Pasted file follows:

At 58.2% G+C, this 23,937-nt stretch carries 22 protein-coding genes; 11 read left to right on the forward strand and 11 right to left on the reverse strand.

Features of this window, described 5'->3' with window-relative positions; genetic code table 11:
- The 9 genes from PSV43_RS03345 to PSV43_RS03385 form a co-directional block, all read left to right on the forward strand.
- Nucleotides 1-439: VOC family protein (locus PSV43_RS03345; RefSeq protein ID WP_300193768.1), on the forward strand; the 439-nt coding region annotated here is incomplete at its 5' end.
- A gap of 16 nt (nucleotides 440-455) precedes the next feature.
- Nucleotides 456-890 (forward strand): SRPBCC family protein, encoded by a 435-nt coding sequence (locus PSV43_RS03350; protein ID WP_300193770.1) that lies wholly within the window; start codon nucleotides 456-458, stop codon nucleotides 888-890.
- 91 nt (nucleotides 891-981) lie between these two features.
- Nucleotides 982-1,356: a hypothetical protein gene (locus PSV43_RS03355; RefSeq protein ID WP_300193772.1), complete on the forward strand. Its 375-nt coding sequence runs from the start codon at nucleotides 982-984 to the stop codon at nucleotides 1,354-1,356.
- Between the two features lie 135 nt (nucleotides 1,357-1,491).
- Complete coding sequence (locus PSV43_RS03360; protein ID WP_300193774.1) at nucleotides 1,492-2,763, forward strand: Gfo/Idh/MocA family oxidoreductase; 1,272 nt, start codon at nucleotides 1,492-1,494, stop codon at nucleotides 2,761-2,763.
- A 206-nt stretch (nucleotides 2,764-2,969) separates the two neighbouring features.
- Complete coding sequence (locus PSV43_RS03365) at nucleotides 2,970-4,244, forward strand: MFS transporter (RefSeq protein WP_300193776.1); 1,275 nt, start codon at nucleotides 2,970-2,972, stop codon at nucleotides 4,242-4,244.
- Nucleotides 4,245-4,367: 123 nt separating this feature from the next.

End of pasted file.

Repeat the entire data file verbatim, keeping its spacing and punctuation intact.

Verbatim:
At 58.2% G+C, this 23,937-nt stretch carries 22 protein-coding genes; 11 read left to right on the forward strand and 11 right to left on the reverse strand.

Features of this window, described 5'->3' with window-relative positions; genetic code table 11:
- The 9 genes from PSV43_RS03345 to PSV43_RS03385 form a co-directional block, all read left to right on the forward strand.
- Nucleotides 1-439: VOC family protein (locus PSV43_RS03345; RefSeq protein ID WP_300193768.1), on the forward strand; the 439-nt coding region annotated here is incomplete at its 5' end.
- A gap of 16 nt (nucleotides 440-455) precedes the next feature.
- Nucleotides 456-890 (forward strand): SRPBCC family protein, encoded by a 435-nt coding sequence (locus PSV43_RS03350; protein ID WP_300193770.1) that lies wholly within the window; start codon nucleotides 456-458, stop codon nucleotides 888-890.
- 91 nt (nucleotides 891-981) lie between these two features.
- Nucleotides 982-1,356: a hypothetical protein gene (locus PSV43_RS03355; RefSeq protein ID WP_300193772.1), complete on the forward strand. Its 375-nt coding sequence runs from the start codon at nucleotides 982-984 to the stop codon at nucleotides 1,354-1,356.
- Between the two features lie 135 nt (nucleotides 1,357-1,491).
- Complete coding sequence (locus PSV43_RS03360; protein ID WP_300193774.1) at nucleotides 1,492-2,763, forward strand: Gfo/Idh/MocA family oxidoreductase; 1,272 nt, start codon at nucleotides 1,492-1,494, stop codon at nucleotides 2,761-2,763.
- A 206-nt stretch (nucleotides 2,764-2,969) separates the two neighbouring features.
- Complete coding sequence (locus PSV43_RS03365) at nucleotides 2,970-4,244, forward strand: MFS transporter (RefSeq protein WP_300193776.1); 1,275 nt, start codon at nucleotides 2,970-2,972, stop codon at nucleotides 4,242-4,244.
- Nucleotides 4,245-4,367: 123 nt separating this feature from the next.